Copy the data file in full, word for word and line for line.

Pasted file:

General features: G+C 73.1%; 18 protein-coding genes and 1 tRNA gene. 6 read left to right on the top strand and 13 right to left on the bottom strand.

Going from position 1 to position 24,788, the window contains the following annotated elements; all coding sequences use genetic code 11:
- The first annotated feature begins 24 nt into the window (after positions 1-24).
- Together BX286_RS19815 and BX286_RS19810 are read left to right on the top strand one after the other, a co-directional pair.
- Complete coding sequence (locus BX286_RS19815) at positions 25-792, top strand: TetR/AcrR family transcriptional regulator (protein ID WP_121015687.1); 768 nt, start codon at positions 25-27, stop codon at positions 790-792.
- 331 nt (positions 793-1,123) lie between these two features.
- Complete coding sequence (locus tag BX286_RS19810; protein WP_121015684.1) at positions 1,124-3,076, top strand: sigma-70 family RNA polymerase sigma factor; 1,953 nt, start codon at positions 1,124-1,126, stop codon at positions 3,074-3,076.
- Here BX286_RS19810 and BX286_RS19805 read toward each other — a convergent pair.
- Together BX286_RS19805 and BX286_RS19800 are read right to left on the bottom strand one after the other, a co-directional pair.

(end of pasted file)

General features: G+C 73.1%; 18 protein-coding genes and 1 tRNA gene. 6 read left to right on the top strand and 13 right to left on the bottom strand.

Going from position 1 to position 24,788, the window contains the following annotated elements; all coding sequences use genetic code 11:
- The first annotated feature begins 24 nt into the window (after positions 1-24).
- Together BX286_RS19815 and BX286_RS19810 are read left to right on the top strand one after the other, a co-directional pair.
- Complete coding sequence (locus BX286_RS19815) at positions 25-792, top strand: TetR/AcrR family transcriptional regulator (protein ID WP_121015687.1); 768 nt, start codon at positions 25-27, stop codon at positions 790-792.
- 331 nt (positions 793-1,123) lie between these two features.
- Complete coding sequence (locus tag BX286_RS19810; protein WP_121015684.1) at positions 1,124-3,076, top strand: sigma-70 family RNA polymerase sigma factor; 1,953 nt, start codon at positions 1,124-1,126, stop codon at positions 3,074-3,076.
- Here BX286_RS19810 and BX286_RS19805 read toward each other — a convergent pair.
- Together BX286_RS19805 and BX286_RS19800 are read right to left on the bottom strand one after the other, a co-directional pair.